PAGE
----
Pantry Essentials: All About Mincemeat

A small mincemeat pie broken open.
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As a British expat who won't be traveling home for Christmas this year, I'm faced with a sad mince pie shortage. These rich, buttery, hand-held pies are a quintessential seasonal treat, delicious warm from the oven, but almost as good snatched from the tin in the cupboard and enjoyed late at night with a hot toddy. Back home, they're everywhere during this time of year. In North America, they're much harder to find.

The best mince pies are made from scratch, but the secret second-best option is to make a batch of pastry and have a giant jar of store-bought mincemeat in the fridge. Mincemeat isn't difficult to make, but it has a lot of ingredients, which can make it expensive to produce in small batches, and it requires at least a day's advance planning to let the ingredients sit. Buying it from the store is an acceptable shortcut during the busy holiday season.

"One: mincemeat is not actually meat. Two: it isn't necessarily vegetarian."

If you're unfamiliar with mince pies or mincemeat, there are two important points that need to be raised. One: mincemeat is not actually meat. Two: it isn't necessarily vegetarian.

The history of mincemeat is tied to the history of sugar and spice. We think of cinnamon, clove, and nutmeg as warm winter spices, but their association with the season may have pragmatic roots. These ingredients came to the British Isles with the Crusaders in the 12th century and became more commonly available as the trade routes opened up from the 15th century onwards. The antimicrobial properties of spice offered a useful way to keep meat through the winter, and may also have disguised the flavor of old meat.

Early recipes for mince pies all feature meat—often beef tongue—minced with citrus peel, vine fruits, sugar and spices, plus beef fat (suet) to ensure a lustrous filling. I've tried a real meat-based mince pie, and it was a rich, satisfying experience, but I suspect the version my local butcher made was sweeter than the original recipe.

Cookbooks in the 19th century offered both meat-based and meat-free recipes for mincemeat, and thus mince pies transitioned from a main course to a dessert. Today, the default expectation is that mincemeat is meatless—but again, not necessarily vegetarian, because it may still contain suet. If you pick up some mincemeat in stores this winter, check the ingredients. If you're catering to vegetarians, make doubly sure there are no animal products in there.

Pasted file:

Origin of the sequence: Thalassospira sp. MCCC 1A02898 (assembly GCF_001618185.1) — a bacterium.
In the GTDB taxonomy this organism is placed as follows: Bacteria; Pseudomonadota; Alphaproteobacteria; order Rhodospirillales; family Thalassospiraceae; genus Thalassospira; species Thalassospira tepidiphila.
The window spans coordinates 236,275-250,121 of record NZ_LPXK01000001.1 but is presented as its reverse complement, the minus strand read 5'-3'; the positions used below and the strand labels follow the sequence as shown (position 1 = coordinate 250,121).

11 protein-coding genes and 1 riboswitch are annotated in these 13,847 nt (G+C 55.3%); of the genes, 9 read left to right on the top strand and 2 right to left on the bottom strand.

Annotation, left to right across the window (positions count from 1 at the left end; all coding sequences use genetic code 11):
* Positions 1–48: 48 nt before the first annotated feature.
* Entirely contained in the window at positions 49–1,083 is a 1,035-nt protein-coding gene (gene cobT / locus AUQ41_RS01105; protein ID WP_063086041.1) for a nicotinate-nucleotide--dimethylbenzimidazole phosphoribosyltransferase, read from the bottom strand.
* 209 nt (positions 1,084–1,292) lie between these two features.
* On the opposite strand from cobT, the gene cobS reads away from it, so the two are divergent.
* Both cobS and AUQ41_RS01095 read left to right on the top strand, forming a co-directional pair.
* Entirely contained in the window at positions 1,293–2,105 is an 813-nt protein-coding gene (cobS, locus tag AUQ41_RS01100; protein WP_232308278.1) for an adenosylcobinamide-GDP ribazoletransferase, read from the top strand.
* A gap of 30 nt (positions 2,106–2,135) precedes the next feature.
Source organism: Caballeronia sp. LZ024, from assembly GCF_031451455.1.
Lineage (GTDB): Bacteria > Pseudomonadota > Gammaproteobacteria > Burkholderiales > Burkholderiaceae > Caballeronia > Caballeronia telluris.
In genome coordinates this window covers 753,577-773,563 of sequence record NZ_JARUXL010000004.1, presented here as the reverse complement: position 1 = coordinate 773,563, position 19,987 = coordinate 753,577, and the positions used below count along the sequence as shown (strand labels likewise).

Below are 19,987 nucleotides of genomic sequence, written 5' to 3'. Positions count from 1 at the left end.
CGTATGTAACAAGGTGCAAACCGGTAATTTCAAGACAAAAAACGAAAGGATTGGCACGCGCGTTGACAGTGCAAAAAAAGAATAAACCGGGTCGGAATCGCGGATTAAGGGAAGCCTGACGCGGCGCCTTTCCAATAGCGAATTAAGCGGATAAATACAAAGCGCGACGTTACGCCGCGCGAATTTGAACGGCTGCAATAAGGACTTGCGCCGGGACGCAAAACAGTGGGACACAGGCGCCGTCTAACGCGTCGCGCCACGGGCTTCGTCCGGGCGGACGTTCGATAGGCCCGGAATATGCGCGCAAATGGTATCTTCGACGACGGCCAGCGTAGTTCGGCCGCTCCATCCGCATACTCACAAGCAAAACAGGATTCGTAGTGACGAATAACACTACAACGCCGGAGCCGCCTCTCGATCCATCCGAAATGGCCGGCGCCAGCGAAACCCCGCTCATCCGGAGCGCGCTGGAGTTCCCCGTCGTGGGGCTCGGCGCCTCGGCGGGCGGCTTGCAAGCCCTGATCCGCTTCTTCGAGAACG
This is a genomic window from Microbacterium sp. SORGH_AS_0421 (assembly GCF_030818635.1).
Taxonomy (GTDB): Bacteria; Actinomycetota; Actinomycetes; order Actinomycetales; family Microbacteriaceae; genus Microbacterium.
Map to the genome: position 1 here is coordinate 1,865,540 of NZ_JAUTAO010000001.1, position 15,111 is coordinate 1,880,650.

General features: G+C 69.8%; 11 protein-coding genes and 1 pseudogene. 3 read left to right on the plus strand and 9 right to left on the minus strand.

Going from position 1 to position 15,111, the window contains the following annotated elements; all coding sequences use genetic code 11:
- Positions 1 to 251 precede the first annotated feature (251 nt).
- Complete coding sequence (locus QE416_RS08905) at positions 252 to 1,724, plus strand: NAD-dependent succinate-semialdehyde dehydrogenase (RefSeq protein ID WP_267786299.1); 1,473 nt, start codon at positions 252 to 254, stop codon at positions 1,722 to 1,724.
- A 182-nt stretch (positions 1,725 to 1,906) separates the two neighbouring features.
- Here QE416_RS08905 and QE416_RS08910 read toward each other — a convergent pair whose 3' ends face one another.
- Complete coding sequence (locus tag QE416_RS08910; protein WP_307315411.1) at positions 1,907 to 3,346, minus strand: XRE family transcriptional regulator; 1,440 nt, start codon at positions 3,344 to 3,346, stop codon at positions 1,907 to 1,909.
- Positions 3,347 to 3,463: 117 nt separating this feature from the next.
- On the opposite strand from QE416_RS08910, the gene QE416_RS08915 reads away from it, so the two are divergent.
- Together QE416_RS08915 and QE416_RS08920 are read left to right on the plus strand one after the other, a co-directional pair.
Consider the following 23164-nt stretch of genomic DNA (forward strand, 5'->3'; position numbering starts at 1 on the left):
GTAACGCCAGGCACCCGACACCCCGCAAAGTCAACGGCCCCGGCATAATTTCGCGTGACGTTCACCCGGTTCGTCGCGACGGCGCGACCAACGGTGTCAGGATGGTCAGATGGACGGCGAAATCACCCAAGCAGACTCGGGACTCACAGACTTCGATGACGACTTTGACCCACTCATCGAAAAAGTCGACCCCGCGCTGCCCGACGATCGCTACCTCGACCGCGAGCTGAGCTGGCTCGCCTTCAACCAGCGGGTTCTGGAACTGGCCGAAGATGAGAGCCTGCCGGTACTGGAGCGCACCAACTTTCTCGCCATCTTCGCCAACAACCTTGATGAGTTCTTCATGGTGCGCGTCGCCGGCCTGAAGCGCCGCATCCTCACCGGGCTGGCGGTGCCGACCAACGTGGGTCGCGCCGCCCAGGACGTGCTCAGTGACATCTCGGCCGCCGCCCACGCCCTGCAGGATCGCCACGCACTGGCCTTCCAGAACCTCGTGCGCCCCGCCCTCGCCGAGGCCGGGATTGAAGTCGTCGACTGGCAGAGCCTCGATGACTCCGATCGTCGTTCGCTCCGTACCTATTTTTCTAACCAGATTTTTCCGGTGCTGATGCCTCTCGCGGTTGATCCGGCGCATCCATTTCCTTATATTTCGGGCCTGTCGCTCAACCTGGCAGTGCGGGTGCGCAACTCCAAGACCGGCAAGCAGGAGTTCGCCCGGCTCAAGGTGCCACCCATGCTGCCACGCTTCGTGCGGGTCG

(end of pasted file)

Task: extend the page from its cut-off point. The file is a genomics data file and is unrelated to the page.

A small mincemeat pie broken open.

You're most likely to find suet in UK mincemeat brands, but at least one North American brand of mincemeat I looked at included beef as an ingredient, in an apparent concession to literal-mindedness. Even British mincemeat is now often made with vegetable suet, which is made from plant oils and rice flour. That's good news for vegetarians, but disappointing to me, because I believe that suet enriches mincemeat like nothing else.

If you're wondering what else should be on the label when shopping for quality mincemeat, the list is long. Vine fruits and apple provide much of the body. Candied fruit is important too—usually lemon and orange peel, but sometimes cherries. Ginger and prunes are welcome additions, too.

"The essential trinity of spices is cinnamon, clove and nutmeg"

The essential trinity of spices is cinnamon, clove and nutmeg, but the ingredient list may just say "spices," which isn't very helpful. I picked up a jar from an import shop that also lists cassia, coriander, fennel, and dill, and it's delicious. I will take this opportunity to confess that while writing this article, I've had a few samples with a spoon. This is not proper behavior.

Store-bought mincemeat can contain alcohol, and if it doesn't, here's my tip: add some. It will kick your mince pies up to the next level. Rum or brandy go especially well with the other ingredients.

You might wonder what mincemeat is good for besides mince pies (and eating with a spoon, which, again, is not proper). In truth, I've never needed to use it for anything else. However, I am reliably informed that you can stir it into a cobbler; add a cup to a muffin recipe; heat it up and spread it on your weekend pancakes or waffles; or use it in place of dates in a date square recipe. You could even serve it on a cheese plate as a very seasonal chutney.

Whatever you do with it, there's no rush; with all that fat and sugar, mincemeat lasts several weeks in the refrigerator. And let's be honest, there's no rule that says you can only have mince pies at Christmas.